To frame the video discussions, participants were invited to complete the task that was the focus of the video and develop an ideal response to each prompt featured in the video. In addition, participants constructed a rubric to specify what it looks and sounds like for students to participate in evidence-based reasoning. Putting themselves in the position of the students, they attempted the tasks and discussed different ways students may make sense of the disciplinary content. They used their explanations of students’ reasoning to define the desired components of students’ explanations in the evidence-based reasoning rubric.
Taken together, these tasks focused participants’ analysis on student thinking (as recommended in Borko et al., 2011; Levin et al., 2009). The rubric was not intended to be given to students or to be used for formally assessing student work but rather as a tool to help the participants know where they might want to press students for more elaboration and evidence to support their reasoning about the science phenomenon they observed both during the analysis of artifacts and during experimentation with practice. This approach is consistent with research that advocates for teachers to develop shared frameworks and tools for conceptualizing the work of teaching (Grossman & McDonald, 2008). We conjectured that this set of experiences would support teachers experimenting with discourse practices that elicit and focus on students’ reasoning and sense-making of science (see Table 1).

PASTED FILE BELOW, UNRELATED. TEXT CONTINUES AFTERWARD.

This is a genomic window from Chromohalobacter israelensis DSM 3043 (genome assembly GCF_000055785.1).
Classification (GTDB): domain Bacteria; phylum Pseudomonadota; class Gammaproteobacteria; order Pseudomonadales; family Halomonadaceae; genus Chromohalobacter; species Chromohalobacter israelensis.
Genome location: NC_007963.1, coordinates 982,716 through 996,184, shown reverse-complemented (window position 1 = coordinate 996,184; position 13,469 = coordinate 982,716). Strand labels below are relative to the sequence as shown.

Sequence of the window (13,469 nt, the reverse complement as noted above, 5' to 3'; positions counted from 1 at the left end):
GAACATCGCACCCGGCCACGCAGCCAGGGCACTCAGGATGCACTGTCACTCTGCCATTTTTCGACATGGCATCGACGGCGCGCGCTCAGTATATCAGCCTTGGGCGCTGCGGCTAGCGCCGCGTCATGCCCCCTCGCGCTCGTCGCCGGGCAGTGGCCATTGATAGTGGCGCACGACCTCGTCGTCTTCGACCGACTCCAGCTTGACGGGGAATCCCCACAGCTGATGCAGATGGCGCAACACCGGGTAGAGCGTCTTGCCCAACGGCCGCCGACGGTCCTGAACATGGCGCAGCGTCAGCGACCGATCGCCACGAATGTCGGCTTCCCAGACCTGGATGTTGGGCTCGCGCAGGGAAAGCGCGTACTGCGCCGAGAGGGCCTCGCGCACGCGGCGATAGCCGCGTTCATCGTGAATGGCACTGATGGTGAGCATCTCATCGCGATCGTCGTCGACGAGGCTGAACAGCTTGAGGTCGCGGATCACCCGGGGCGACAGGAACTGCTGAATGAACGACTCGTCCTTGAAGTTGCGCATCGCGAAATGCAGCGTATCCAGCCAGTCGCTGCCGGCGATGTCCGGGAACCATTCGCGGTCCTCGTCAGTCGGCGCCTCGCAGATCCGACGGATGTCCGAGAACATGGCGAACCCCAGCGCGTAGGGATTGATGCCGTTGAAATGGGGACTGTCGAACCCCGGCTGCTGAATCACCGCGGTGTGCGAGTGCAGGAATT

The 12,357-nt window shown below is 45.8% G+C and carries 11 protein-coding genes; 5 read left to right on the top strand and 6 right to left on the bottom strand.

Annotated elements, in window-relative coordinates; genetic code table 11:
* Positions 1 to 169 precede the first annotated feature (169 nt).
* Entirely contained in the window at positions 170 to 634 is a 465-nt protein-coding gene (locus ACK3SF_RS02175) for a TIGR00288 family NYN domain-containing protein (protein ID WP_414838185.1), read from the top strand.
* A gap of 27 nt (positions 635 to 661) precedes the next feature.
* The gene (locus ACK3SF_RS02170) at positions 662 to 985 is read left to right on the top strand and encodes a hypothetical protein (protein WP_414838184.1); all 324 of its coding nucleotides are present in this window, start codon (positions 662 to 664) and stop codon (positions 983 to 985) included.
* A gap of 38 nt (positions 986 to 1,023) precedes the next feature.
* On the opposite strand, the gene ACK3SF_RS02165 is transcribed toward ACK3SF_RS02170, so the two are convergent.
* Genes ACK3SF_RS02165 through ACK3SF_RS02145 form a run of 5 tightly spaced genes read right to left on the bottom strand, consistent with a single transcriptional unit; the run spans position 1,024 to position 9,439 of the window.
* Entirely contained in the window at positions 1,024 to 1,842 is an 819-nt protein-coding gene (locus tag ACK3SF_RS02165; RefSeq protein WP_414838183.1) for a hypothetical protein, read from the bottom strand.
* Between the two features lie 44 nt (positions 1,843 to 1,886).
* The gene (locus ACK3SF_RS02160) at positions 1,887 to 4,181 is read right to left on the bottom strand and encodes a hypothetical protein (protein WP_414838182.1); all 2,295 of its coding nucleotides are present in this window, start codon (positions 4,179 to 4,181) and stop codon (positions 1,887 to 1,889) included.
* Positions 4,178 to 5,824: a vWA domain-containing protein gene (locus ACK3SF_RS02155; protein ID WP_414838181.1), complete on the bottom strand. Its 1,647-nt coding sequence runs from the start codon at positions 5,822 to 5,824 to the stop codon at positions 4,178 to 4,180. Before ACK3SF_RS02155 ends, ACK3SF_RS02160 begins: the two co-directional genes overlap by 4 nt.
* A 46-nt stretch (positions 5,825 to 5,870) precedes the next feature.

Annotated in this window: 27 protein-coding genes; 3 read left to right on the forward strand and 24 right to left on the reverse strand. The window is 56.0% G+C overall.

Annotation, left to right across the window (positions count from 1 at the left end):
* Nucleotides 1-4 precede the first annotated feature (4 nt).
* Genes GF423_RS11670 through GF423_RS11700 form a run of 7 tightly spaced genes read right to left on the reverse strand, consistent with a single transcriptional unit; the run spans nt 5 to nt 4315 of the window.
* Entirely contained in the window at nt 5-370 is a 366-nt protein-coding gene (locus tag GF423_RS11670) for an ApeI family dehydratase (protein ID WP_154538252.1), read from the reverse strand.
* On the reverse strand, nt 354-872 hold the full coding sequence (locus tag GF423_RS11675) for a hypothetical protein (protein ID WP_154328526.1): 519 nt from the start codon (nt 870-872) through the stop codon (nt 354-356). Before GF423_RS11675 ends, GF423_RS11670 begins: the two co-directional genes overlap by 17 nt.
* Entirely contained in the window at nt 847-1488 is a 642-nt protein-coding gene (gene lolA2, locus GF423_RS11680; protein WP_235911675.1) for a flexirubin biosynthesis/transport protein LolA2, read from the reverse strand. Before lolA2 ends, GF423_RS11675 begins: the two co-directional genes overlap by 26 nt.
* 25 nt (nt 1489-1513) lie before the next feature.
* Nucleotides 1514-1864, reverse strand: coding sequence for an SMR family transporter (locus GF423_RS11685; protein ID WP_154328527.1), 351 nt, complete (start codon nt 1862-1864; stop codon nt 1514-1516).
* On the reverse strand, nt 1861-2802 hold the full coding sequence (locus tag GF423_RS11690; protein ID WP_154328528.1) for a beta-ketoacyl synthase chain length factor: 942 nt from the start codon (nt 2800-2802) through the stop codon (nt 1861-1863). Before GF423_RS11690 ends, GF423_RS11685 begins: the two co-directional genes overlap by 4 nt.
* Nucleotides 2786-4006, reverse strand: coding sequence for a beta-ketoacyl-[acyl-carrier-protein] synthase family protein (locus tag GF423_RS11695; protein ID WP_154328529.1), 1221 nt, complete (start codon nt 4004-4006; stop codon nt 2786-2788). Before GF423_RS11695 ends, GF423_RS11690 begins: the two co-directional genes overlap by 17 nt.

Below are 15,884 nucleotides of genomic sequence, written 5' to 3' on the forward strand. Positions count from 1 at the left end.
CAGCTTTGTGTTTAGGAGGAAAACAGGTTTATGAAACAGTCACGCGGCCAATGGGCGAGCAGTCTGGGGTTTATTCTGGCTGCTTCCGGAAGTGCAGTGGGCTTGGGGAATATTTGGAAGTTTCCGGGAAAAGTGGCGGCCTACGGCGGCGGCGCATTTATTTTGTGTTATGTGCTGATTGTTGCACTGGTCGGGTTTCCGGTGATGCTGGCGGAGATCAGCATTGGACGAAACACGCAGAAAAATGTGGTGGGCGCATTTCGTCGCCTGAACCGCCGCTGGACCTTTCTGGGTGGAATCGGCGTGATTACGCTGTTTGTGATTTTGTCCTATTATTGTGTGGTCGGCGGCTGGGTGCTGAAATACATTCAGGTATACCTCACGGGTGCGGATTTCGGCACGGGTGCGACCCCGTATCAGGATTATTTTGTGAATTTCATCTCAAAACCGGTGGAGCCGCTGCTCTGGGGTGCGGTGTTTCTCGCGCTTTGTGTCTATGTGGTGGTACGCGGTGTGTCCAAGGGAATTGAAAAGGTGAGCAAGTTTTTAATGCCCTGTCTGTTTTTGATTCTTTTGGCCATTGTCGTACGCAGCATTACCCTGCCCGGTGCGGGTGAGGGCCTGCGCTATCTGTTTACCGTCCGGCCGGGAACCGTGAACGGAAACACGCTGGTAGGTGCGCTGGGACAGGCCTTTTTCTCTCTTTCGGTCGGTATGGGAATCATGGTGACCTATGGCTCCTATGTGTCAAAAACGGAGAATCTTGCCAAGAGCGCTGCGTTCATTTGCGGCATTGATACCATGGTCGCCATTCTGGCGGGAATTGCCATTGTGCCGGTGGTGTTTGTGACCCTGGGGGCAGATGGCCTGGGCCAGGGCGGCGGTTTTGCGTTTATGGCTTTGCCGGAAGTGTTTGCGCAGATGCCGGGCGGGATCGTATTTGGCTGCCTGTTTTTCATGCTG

Features of Video Club Design
|Features||Meetings 1 and 2||Meeting 3||Meeting 4 and 5|
|Goal||Developing a vision of evidence-based reasoning; Constructing a rubric to assess evidence-based reasoning in practice.||Developing a vision of evidence-based reasoning; Using a rubric to assess evidence-based reasoning in practice.||Applying a vision of evidence-based reasoning; Using a rubric to assess evidence-based reasoning in practice.|
|Artifacts||Published videos that provide models of students’ evidence-based reasoning and classroom interactions and practices that promote evidence-based reasoning.|
Meeting 1: tanker crush –ambitiousscienceteaching.org
Meeting 2: yeast metabolism –ambitiousscienceteaching.org & pulleys – timssvideo.com
|Published videos and student work that provide models of students’ evidence-based reasoning and classroom interactions and practices that promote evidence-based reasoning.|
Meeting 3: sound –ambitiousscienceteaching.org
|Participants’ videos and student work that demonstrate attempts to enact classroom interactions and practices that promote evidence-based reasoning.|
Meeting 4: can crush -William’s classroom
Meeting 5: pendulums -Mitch’s classroom